For example, if we want to know what consumers are interested in or if we have a design concept, we can immediately go to the relevant project manager at Tmall to get feedback on what shapes and designs consumers like, and how they reflect how they wish to express themselves. That allows us to quickly make contact through the platform with a very precise audience.
WARC: Private domains and omnichannels are currently hot marketing topics. How does Philips achieve cross-channel impact, including in private domain operations, from one-off or short-term sales and traffic acquisition, to long-term loyal user acquisition and brand building?
Emma Liu: On the one hand, one of the advantages of Philips is that it has so many categories of products. If the categories were placed under a group like L’Oréal, each category would be a sub-brand but with us, everything is under the Philips brand. So in the private domain, we are able to do cross-category mass marketing. For example, a consumer who buys an electric toothbrush today can tomorrow also become a consumer of hair dryers and shavers, or mother and baby products. But of course, in order to do cross-category marketing, we need to know more about the real needs of each consumer and who they are.
On the other hand, we're also thinking about how we can do a better job of enhancing our long-term relationship with consumers. For example, after consumers buy an electric toothbrush, we’ll prompt them to change the brush head every three months, which is a logical way to extend the relationship between us and the consumer. Beyond that, the IoT project we are currently designing will let us add new technologies, such as mouth scanning, to our electric toothbrushes, which will let consumers record their brushing habits and inform them of any dental problems they might have when they brush their teeth. We can then prompt them on what sort of toothpaste, floss or mouthwash to use. So it acts as a kind of collateral sales process for us and for them, saving on mouth scanning at dental clinics because we can transfer their data from home to their dentist, assisting with oral modeling, among other things.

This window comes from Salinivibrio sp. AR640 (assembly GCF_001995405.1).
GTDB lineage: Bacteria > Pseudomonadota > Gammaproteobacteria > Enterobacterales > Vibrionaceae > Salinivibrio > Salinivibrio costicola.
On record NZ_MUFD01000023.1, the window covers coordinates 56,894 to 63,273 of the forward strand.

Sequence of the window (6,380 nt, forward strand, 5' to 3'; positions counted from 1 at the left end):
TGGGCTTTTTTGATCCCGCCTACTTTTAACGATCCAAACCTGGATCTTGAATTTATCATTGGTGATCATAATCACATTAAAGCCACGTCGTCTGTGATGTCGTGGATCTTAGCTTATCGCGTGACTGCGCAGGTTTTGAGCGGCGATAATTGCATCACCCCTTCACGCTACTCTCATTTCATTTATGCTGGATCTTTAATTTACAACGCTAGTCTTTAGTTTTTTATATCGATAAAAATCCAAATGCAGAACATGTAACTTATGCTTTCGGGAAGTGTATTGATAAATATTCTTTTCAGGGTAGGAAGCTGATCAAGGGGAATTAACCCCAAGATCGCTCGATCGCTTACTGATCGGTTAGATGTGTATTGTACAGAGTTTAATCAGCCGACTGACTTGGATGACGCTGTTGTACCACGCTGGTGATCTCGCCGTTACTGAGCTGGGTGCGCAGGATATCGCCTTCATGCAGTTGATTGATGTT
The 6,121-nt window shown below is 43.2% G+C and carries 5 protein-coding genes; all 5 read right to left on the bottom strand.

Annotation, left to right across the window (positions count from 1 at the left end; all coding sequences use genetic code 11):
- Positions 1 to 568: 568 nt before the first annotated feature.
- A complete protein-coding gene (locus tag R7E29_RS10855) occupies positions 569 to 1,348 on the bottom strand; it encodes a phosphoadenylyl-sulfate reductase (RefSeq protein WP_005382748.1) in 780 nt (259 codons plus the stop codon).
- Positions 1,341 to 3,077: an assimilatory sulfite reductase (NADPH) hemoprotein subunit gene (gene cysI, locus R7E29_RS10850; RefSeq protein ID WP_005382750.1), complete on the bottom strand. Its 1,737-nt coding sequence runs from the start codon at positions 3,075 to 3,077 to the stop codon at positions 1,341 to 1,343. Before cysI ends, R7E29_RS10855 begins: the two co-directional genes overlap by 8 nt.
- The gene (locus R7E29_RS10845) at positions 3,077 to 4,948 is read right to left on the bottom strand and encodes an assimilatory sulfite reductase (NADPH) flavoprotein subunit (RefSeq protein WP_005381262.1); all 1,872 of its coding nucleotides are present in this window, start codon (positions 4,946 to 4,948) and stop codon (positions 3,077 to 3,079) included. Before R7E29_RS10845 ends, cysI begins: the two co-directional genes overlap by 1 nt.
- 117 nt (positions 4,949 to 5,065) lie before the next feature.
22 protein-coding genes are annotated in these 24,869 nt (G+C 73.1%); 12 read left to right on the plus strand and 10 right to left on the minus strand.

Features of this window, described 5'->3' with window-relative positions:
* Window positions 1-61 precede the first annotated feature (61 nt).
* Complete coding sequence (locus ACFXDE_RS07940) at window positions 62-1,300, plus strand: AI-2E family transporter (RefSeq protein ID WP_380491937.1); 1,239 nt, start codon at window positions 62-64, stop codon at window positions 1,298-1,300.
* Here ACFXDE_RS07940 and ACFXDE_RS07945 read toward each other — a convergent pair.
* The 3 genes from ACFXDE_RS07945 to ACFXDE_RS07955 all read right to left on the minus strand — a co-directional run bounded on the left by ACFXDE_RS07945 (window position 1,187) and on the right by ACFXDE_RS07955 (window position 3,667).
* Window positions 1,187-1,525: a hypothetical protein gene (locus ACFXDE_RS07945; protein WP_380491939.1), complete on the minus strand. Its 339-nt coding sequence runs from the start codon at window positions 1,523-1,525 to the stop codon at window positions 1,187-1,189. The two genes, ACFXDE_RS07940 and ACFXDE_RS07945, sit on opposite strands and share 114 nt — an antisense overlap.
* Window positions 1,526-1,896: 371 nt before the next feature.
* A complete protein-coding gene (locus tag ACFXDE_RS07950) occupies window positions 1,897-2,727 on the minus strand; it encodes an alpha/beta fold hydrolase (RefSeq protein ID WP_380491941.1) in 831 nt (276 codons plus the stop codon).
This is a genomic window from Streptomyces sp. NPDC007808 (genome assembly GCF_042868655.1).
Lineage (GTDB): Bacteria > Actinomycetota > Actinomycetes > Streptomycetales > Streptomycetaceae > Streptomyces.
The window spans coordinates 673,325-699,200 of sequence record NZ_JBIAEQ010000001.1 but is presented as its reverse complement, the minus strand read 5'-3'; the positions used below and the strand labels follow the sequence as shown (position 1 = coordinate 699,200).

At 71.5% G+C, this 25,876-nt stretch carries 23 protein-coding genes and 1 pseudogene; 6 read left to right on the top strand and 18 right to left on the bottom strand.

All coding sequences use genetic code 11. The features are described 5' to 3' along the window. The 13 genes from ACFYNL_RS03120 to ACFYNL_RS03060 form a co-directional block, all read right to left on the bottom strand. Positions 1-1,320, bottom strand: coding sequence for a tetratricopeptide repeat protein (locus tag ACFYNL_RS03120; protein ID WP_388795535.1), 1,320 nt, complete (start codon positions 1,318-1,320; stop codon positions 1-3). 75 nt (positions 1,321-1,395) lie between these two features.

This will be hugely impactful, not just in terms of maintaining long-term relationships with customers through sales, but also being a fundamental long-term private domain operation builder.
WARC: In terms of measuring effectiveness, what else do you measure beyond just looking at sales?
Emma Liu: We have to look both internally and externally to get all the data we need. Internally, we obviously look at sales, traffic, conversion rates and media placement figures – these are the easiest and most immediately visible forms of data to use. At the same time, Philips, at a company level, will look at brand preference as the most important long-term indicator to assess marketing. We look every quarter at all markets on a continuous basis and China is a very important market. This doesn’t give us immediate results but it shows how what is being done now might feed through into future quarters. Brand preference as a metric needs a lot of lead time before you reach a critical mass of data but it then becomes incredibly useful.
To build it up as a useful indicator, you need to include a wide range of factors such as media volume of voice (are consumers aware of us?), media content (what kind of message are we actually giving consumers and does it work in making them like the brand more?), the speed of new product launches, the innovations being brought to the market and the overall arrangement of sales platforms, plus other such issues. Together, they combine to give us information on the extent to which the brand is preferred.
WARC: What is the impact of data privacy policies on marketing? What kind of adjustments will be made in terms of access to data and analysis?